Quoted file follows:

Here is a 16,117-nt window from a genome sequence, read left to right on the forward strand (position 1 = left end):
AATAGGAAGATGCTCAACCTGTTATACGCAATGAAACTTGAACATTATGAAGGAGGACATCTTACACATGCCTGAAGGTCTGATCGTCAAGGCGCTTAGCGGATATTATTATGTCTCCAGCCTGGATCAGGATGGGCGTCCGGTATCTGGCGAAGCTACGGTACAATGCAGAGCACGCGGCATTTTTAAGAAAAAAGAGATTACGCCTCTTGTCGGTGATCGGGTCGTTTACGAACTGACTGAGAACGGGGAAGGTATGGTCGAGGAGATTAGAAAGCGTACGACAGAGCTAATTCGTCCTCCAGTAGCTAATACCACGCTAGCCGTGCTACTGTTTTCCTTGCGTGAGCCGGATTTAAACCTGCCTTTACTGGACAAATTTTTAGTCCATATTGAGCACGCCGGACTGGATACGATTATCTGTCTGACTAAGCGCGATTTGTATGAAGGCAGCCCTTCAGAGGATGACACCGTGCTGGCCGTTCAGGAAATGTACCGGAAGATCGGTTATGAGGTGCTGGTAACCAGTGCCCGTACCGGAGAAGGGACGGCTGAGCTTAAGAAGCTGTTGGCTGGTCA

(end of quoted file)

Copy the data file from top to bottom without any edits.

Here is a 16,117-nt window from a genome sequence, read left to right on the forward strand (position 1 = left end):
AATAGGAAGATGCTCAACCTGTTATACGCAATGAAACTTGAACATTATGAAGGAGGACATCTTACACATGCCTGAAGGTCTGATCGTCAAGGCGCTTAGCGGATATTATTATGTCTCCAGCCTGGATCAGGATGGGCGTCCGGTATCTGGCGAAGCTACGGTACAATGCAGAGCACGCGGCATTTTTAAGAAAAAAGAGATTACGCCTCTTGTCGGTGATCGGGTCGTTTACGAACTGACTGAGAACGGGGAAGGTATGGTCGAGGAGATTAGAAAGCGTACGACAGAGCTAATTCGTCCTCCAGTAGCTAATACCACGCTAGCCGTGCTACTGTTTTCCTTGCGTGAGCCGGATTTAAACCTGCCTTTACTGGACAAATTTTTAGTCCATATTGAGCACGCCGGACTGGATACGATTATCTGTCTGACTAAGCGCGATTTGTATGAAGGCAGCCCTTCAGAGGATGACACCGTGCTGGCCGTTCAGGAAATGTACCGGAAGATCGGTTATGAGGTGCTGGTAACCAGTGCCCGTACCGGAGAAGGGACGGCTGAGCTTAAGAAGCTGTTGGCTGGTCA